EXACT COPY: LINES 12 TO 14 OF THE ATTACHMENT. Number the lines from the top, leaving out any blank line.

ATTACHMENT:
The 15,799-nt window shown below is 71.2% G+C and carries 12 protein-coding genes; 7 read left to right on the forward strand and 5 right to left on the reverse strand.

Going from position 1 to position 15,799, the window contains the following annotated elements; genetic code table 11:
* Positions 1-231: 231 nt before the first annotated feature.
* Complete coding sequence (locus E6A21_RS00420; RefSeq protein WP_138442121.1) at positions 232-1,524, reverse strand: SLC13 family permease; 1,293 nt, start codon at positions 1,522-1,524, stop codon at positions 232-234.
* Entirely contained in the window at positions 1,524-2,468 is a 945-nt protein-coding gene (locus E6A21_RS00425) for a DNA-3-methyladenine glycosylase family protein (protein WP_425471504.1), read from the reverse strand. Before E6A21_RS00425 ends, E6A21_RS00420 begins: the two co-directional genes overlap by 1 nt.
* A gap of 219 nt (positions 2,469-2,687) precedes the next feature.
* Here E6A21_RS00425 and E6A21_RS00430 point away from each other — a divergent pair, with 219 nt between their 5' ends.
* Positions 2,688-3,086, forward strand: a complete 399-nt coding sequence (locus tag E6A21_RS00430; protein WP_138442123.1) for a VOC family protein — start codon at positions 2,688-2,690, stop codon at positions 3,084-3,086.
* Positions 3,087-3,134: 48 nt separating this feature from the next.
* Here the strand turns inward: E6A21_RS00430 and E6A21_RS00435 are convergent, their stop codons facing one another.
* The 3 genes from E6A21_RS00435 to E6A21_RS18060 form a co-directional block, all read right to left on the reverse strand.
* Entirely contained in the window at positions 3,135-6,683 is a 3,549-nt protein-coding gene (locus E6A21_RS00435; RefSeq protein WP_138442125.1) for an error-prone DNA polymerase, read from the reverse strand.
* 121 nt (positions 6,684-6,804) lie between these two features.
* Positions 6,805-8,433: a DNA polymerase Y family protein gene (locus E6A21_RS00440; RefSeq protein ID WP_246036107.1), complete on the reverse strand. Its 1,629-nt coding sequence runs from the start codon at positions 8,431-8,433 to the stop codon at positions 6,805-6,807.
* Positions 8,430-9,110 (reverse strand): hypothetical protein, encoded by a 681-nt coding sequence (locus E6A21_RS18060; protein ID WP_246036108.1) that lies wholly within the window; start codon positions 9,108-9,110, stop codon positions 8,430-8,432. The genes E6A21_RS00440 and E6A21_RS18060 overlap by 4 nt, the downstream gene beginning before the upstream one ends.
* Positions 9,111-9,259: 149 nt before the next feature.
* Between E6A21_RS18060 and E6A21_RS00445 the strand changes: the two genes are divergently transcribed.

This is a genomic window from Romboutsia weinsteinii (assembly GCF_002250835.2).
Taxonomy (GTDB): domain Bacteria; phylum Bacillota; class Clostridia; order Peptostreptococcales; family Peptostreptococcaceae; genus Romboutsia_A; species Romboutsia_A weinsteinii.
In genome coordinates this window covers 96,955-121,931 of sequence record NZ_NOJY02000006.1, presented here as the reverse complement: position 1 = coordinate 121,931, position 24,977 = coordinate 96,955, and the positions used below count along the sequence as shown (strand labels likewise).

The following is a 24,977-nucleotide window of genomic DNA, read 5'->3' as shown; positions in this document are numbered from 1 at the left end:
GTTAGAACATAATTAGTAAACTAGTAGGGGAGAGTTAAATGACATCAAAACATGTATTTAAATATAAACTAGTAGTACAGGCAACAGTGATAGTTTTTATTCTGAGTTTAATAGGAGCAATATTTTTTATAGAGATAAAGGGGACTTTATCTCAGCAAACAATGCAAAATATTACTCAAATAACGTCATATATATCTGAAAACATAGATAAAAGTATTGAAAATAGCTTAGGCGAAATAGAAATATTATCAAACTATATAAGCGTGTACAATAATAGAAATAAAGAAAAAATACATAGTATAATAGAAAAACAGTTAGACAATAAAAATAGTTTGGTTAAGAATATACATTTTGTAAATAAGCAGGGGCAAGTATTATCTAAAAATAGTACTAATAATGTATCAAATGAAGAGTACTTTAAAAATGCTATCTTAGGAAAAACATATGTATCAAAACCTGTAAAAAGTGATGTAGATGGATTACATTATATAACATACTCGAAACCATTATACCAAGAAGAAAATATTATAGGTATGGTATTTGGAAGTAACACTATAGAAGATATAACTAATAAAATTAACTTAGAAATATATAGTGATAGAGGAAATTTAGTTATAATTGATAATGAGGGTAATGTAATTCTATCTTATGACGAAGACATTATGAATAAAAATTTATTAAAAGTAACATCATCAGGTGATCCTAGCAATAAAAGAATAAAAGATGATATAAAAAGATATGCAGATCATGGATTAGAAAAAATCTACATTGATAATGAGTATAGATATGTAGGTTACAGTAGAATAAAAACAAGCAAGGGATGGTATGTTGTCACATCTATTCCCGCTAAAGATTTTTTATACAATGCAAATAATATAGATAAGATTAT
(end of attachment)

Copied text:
* Entirely contained in the window at positions 3,135-6,683 is a 3,549-nt protein-coding gene (locus E6A21_RS00435; RefSeq protein WP_138442125.1) for an error-prone DNA polymerase, read from the reverse strand.
* 121 nt (positions 6,684-6,804) lie between these two features.
* Positions 6,805-8,433: a DNA polymerase Y family protein gene (locus E6A21_RS00440; RefSeq protein ID WP_246036107.1), complete on the reverse strand. Its 1,629-nt coding sequence runs from the start codon at positions 8,431-8,433 to the stop codon at positions 6,805-6,807.